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snow fit

As the temperatures begin climb this month, the hint of spring is in the air. However, we continue to have ample opportunity to enjoy our winter playground.

Changing conditions

Snow conditions will change throughout the day as the warmer weather eases in throughout March. We’ll see hard and fast conditions on the slopes in the morning, with more slow and slushy snow in the afternoon. If you are not a fan of soft corn snow, plan to ski earlier in the morning before the snow gets too soft.

But if you are like me and love bumps, then stick around later in the day. Be mindful. With more bumps on the slope, your risk of knee and back injury increases if you do not properly prepare. Follow these simple suggestions to make the rest of your ski season more enjoyable.

Fit tips

  • Drink water often during the day. Staying well hydrated is important.

  • Practice a warmup routine consisting of active stretching for 10-15 minutes. This can be as easy as walking up to the lift instead of taking the cabriolet. Your hips will be more mobile and it will wake up your back muscles.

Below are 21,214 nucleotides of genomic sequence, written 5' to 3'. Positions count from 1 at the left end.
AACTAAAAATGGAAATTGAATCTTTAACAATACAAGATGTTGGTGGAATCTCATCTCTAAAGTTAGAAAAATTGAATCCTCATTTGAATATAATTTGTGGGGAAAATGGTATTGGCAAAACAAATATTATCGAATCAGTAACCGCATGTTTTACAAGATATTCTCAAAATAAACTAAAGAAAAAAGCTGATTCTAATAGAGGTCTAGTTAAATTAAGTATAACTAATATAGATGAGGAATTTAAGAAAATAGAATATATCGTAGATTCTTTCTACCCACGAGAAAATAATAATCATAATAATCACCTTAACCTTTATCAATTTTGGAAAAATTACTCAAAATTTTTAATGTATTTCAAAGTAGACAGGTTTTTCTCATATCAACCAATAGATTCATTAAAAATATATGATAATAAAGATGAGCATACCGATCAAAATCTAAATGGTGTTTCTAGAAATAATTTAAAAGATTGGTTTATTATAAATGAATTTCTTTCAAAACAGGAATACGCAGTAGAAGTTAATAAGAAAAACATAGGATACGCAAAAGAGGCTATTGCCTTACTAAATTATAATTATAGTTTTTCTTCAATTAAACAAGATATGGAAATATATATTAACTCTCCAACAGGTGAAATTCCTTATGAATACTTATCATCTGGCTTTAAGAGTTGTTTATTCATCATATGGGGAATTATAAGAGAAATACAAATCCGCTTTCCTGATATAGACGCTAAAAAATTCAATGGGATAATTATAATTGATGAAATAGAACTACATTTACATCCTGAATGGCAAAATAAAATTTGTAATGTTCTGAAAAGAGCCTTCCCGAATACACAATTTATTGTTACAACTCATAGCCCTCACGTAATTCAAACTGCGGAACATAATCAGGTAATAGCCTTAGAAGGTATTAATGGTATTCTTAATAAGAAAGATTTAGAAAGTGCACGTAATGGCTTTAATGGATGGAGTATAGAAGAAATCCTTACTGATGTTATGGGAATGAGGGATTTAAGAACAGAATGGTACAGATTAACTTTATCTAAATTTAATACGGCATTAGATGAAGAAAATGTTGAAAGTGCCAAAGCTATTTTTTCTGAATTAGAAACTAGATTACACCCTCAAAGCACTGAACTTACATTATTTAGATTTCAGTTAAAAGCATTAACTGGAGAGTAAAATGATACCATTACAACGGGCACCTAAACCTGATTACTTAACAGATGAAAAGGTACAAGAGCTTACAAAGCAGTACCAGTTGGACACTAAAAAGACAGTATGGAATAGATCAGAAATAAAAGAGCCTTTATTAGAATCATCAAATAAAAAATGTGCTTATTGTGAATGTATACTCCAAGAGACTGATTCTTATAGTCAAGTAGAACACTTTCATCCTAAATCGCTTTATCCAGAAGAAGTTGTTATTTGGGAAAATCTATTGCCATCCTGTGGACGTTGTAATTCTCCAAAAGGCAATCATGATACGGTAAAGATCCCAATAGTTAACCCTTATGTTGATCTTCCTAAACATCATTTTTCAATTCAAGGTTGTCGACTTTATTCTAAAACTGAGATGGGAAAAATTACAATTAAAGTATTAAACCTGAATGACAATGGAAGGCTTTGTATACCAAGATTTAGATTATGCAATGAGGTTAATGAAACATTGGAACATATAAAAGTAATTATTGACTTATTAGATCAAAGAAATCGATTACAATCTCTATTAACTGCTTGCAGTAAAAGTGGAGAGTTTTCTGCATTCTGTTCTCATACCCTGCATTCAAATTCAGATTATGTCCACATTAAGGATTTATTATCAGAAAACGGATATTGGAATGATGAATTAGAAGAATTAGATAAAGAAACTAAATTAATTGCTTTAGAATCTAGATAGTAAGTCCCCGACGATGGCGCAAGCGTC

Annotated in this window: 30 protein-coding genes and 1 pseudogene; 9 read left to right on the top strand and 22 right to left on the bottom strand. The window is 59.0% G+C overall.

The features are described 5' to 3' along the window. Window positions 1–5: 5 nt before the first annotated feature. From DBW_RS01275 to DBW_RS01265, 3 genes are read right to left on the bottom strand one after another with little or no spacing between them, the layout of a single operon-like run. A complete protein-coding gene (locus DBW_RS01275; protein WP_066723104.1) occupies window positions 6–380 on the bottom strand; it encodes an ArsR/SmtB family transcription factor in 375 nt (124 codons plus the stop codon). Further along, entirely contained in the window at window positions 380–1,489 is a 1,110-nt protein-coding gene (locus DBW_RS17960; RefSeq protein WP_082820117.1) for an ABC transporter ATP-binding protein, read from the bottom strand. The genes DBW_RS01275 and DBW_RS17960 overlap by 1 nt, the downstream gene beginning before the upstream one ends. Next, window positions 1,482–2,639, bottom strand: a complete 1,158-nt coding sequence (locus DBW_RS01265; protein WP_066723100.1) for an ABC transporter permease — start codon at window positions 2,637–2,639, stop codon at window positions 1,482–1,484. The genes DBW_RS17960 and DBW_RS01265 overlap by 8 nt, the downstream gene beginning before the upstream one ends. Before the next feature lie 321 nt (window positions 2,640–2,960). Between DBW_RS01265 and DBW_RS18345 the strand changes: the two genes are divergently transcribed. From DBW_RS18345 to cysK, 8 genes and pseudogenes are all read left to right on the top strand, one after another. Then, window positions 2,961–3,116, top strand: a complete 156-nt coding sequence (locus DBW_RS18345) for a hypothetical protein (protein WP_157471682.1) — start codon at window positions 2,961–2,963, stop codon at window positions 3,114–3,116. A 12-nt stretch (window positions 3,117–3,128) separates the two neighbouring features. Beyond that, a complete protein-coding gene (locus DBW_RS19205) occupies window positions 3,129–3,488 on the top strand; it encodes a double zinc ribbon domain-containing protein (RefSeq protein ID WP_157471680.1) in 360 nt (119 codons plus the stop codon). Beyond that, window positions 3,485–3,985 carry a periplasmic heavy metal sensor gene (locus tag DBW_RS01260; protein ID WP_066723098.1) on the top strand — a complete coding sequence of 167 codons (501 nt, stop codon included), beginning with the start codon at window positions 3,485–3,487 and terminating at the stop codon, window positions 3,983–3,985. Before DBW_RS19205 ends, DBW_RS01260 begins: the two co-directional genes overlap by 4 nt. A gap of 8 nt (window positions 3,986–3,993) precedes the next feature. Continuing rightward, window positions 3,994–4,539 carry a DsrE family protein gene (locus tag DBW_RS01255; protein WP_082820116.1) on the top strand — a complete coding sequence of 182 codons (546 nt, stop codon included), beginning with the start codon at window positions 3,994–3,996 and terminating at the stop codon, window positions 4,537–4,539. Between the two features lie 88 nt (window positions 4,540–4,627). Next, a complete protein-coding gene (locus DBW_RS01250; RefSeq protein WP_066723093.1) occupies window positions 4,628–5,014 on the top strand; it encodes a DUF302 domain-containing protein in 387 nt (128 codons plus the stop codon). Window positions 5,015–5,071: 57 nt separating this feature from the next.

• Keep your legs relaxed to better absorb the bumps. Don’t fight the snow; you won’t win.

  • Engage your core muscles to help protect your back.

  • Rehydrate at the end of the day. Drink water before your beer.

  • Practice muscle release of your legs and back with a foam roller or a massage ball. Or, better yet, splurge on a massage. This will keep your muscles and fascia softer and more flexible and will significantly help in your recovery.

Spring skiing should not be discounted as “easy skiing.” It’s even more important to be snow fit in the springtime than at any other time of the season.

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